Russia needed Central Asian resources to keep up with the growing demand for gas in Europe. When the stability of the Russian gas supplies to the European customers was compromised, due to Russia–Ukraine gas crises in 2008–2009, the volume of trade started declining. Russia imported 42.6 billion m3 of Turkmen gas in 2007, but the volume of gas supplies dropped four times in 2009 and accounted for only 11.8 billion m3. Russia received 11.2 billion m3 in 2011, 10.95 billion m3 in 2013,[iv] 10 billion m3 in 2014 and less than 5 billion m3 in 2015.[v] A complete supply cut of the Turkmen gas export, however, was instigated by the disagreements between two parties over the terms of contract and delays in payment. In response to the request by Gazprom to reconsider the terms of gas contracts, according to which Russia was obliged to pay the average European price for the Turkmen gas plus cover the transit fees, Turkmen representatives first blamed it for turning into an “insolvent partner,” but later claimed that that Gazprom was not delivering full payment for the received gas.[vi] In its turn, Gazprom filed a case in international arbitration court in Stockholm demanding a revision of prices. As a result, Turkmengaz has received a notification on January 4, 2016 that Gazprom Export stops purchasing gas from Turkmenistan. Following the notification Gazprom representatives made an announcement on increasing the volume of gas trade between Russia and Uzbekistan indirectly point out to the possibility to replace Turkmen gas with Uzbek supplies.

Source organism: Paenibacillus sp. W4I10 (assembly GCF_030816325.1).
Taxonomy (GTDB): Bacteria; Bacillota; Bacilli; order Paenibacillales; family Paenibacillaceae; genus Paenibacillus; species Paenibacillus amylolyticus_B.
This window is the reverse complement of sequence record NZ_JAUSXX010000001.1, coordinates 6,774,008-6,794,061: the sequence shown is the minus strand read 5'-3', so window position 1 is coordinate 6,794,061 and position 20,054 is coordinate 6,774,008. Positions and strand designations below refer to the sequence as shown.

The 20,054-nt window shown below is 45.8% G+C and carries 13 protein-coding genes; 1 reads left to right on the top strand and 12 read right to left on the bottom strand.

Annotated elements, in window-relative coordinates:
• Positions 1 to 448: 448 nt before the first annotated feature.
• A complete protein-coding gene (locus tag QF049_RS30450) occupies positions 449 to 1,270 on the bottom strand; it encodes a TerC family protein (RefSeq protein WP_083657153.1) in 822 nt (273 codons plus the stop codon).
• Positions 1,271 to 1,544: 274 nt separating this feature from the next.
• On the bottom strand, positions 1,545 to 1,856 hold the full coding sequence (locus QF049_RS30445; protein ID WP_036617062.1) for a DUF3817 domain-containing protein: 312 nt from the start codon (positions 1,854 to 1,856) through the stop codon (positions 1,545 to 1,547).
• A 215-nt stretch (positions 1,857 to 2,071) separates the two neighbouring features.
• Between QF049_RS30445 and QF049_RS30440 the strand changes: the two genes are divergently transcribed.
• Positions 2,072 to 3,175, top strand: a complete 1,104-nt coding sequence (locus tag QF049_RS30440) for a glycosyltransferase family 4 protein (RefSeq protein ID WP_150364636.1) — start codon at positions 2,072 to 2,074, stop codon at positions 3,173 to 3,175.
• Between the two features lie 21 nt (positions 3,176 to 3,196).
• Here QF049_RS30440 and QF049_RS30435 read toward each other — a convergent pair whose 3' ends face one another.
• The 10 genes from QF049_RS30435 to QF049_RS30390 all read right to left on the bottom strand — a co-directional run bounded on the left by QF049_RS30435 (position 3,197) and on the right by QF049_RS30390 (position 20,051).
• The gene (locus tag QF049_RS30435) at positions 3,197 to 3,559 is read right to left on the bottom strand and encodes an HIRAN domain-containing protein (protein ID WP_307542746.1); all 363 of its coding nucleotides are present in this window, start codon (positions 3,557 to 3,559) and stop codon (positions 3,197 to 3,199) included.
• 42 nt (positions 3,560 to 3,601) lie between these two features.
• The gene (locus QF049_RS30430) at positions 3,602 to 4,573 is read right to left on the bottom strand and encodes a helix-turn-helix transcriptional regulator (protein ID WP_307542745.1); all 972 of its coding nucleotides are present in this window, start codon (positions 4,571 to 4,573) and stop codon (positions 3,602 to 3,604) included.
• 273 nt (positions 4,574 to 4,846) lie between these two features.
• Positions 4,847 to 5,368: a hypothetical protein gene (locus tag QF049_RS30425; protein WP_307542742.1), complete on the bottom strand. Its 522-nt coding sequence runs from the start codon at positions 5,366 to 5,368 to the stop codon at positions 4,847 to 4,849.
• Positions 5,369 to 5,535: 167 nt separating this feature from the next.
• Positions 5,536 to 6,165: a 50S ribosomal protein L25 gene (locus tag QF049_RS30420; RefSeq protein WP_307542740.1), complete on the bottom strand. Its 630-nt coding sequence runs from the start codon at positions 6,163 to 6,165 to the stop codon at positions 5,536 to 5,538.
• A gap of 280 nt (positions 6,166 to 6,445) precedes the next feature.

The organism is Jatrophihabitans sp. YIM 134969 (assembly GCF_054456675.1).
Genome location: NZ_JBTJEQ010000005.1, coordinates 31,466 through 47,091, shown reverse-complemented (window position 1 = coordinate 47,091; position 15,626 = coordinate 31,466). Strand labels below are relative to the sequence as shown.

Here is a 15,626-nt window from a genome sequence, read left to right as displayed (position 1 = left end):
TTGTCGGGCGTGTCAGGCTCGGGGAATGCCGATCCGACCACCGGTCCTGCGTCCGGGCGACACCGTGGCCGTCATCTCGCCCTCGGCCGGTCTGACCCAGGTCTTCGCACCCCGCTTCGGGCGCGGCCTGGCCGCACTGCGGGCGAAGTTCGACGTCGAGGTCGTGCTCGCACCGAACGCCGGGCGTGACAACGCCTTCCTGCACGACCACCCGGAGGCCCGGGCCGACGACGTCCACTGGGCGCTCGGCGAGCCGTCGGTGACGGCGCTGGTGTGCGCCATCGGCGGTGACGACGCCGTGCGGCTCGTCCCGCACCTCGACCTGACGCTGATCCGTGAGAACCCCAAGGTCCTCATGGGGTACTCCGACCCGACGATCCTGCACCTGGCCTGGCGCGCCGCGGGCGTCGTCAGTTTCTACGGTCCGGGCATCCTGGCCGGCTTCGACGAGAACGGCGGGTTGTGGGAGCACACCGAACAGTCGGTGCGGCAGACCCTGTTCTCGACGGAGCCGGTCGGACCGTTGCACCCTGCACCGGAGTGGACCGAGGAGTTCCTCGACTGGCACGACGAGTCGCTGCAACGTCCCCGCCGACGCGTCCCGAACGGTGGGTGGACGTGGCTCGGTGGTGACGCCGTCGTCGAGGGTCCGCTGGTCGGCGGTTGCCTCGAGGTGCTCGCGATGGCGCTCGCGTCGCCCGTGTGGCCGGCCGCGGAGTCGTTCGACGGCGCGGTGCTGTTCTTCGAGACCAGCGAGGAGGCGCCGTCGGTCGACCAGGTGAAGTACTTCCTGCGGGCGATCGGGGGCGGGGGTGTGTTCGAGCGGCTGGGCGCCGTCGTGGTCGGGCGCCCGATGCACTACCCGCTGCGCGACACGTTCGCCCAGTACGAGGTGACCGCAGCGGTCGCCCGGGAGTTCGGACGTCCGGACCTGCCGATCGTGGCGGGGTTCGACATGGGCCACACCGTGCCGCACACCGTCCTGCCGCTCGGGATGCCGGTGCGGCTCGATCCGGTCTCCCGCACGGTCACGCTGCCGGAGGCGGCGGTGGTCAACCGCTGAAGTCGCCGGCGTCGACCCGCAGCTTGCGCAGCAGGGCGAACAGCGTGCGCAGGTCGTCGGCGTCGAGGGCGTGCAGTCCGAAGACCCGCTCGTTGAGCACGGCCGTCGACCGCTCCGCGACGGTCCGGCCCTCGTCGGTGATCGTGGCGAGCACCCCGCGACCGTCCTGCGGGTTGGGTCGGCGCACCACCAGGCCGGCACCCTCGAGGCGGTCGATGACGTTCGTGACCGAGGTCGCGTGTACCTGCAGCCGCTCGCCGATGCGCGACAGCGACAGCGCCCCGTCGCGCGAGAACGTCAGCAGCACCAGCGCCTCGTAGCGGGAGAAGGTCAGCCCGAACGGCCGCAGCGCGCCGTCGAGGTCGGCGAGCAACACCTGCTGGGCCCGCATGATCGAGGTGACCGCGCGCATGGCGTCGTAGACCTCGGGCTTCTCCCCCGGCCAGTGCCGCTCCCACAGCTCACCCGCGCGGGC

But the analysis shows that the so–called “growth” in the Russia–Uzbekistan gas trade is over exaggerated and thus a rather weak argument to force Turkmen authorities consent to new terms. During the negotiations for the new gas sales agreement between Gazprom and Uzbekneftegaz, which took place in December 2015, parties agreed that the former would increase the volume of gas import from Uzbekistan in 2016. Alexey Miller, CEO and chairman of the Gazprom, confirmed saying that “We highly evaluate the results of the negotiations, which we achieved together with our Uzbek friends. Uzbekistan is our reliable partner in the gas sector and we will continue mutually beneficial cooperation in the future. And, it is not surprising that the volume of Uzbek gas purchases will increase this year.” According to Alexey Miller Gazprom will purchase 3.1 billion m3 of gas from Uzbekistan in 2016.[vii] It is indeed higher than 1 billion m3 of Uzbek gas imported by Gazprom in 2015, but not if one compares it to the average gas trade over the past decade. These two countries used to engage in a higher level of gas trade in the past. According to Gazprom official website, Uzbek natural gas purchased by Gazprom amounted to: 2007 – 9.6 billion m3; 2008 – 14.2 billion m3; 2009 – 15.4 billion m3; 2010 – 13.9 billion m3; 2011 – 8 billion m3; 2012 – 8.7 billion m3; 2013 – 5.66 billion m3; and, 2014 – 4 billion m3.[viii] Thus, the so-called gas purchase increase (3.1 billion m3 in 2016) can hardly represent a real gas trade growth between these two countries capable of replacing Turkmen supplies.